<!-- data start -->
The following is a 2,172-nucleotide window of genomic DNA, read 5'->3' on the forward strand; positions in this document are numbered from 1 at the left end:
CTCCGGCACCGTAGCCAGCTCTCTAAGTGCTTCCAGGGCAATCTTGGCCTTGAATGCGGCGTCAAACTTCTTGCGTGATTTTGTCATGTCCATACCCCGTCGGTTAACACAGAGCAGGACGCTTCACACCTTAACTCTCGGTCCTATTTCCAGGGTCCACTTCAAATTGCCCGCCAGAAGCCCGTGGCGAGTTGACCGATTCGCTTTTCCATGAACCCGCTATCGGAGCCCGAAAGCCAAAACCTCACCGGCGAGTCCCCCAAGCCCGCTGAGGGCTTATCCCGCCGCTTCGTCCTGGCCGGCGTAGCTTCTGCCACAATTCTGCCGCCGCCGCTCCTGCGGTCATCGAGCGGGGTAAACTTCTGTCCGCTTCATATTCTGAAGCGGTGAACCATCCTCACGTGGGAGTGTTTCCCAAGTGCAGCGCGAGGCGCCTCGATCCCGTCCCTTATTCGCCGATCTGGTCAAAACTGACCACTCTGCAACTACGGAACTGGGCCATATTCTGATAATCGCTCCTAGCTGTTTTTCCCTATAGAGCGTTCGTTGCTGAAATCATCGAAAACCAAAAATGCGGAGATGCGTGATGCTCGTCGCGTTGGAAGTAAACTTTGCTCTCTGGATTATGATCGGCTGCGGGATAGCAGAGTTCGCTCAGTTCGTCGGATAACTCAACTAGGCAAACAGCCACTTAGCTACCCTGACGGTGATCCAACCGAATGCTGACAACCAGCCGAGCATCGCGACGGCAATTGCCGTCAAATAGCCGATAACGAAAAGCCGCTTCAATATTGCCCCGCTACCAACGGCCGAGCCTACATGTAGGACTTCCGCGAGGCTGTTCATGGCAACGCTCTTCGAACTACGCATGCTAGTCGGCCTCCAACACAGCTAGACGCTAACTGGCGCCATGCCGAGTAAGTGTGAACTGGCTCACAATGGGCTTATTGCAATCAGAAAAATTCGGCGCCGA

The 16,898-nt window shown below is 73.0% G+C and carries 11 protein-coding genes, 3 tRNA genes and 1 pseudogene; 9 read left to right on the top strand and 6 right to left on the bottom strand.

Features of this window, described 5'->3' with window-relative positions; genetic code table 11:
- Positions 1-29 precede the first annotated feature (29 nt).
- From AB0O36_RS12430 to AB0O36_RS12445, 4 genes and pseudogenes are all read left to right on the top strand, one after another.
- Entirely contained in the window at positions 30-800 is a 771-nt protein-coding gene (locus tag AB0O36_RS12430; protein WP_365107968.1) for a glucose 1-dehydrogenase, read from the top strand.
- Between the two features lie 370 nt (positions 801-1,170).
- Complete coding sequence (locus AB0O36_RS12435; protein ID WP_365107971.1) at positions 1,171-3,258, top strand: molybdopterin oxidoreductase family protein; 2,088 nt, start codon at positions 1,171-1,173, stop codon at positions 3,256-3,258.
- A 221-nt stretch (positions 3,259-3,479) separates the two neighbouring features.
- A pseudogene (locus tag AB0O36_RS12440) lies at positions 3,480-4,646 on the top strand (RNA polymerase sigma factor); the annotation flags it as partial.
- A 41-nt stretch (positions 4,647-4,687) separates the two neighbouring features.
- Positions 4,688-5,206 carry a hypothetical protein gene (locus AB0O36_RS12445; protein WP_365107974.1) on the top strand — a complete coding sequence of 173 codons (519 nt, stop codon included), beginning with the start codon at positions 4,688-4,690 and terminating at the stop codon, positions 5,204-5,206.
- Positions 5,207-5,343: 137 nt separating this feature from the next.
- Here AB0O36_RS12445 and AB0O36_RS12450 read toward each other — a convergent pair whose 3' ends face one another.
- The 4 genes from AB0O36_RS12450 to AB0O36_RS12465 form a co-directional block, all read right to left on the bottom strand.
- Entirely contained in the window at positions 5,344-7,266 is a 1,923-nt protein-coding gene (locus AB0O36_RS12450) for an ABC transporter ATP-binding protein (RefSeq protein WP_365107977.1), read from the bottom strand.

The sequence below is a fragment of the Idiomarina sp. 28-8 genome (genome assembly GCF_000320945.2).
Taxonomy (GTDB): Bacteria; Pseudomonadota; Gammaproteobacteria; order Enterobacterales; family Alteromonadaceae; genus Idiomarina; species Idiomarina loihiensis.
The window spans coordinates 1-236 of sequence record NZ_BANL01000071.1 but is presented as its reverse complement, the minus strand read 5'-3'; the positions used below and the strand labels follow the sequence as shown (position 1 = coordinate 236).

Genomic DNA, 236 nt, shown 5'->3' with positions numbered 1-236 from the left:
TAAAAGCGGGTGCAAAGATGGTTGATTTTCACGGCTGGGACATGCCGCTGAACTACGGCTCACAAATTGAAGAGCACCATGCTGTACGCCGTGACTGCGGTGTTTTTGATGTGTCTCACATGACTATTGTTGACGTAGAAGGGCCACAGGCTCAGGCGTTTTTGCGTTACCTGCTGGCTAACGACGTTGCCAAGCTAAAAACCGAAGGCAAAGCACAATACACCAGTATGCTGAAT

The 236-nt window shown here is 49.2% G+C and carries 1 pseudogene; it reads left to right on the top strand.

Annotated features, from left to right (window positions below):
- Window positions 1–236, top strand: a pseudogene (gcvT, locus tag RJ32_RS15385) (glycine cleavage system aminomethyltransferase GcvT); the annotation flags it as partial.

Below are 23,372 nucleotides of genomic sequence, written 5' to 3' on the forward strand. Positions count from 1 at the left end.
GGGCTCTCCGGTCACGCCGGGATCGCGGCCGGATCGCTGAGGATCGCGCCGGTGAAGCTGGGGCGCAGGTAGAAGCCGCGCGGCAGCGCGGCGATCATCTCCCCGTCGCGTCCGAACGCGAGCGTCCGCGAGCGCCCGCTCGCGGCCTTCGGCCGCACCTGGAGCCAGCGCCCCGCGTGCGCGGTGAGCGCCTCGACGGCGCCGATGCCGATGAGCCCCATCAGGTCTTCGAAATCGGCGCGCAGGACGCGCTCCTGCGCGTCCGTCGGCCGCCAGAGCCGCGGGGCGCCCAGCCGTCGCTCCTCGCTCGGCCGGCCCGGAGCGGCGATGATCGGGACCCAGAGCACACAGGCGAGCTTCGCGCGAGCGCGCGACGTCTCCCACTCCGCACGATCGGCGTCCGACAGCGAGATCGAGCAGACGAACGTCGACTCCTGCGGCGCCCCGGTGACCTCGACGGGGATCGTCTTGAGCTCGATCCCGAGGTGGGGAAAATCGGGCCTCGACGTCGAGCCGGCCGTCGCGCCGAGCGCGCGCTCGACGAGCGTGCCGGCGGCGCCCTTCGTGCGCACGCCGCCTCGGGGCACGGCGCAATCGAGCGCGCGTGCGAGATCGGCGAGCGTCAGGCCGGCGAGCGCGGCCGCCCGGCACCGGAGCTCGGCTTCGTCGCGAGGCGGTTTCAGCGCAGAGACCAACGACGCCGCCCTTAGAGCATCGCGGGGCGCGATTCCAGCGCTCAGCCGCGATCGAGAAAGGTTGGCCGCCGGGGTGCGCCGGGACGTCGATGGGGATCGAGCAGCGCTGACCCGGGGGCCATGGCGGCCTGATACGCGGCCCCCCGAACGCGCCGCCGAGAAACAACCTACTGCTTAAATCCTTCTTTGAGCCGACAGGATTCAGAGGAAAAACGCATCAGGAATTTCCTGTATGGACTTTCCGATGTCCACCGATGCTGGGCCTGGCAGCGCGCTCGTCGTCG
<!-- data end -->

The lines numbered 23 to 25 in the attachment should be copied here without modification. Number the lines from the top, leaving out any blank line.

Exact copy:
The 236-nt window shown here is 49.2% G+C and carries 1 pseudogene; it reads left to right on the top strand.

Annotated features, from left to right (window positions below):
- Window positions 1–236, top strand: a pseudogene (gcvT, locus tag RJ32_RS15385) (glycine cleavage system aminomethyltransferase GcvT); the annotation flags it as partial.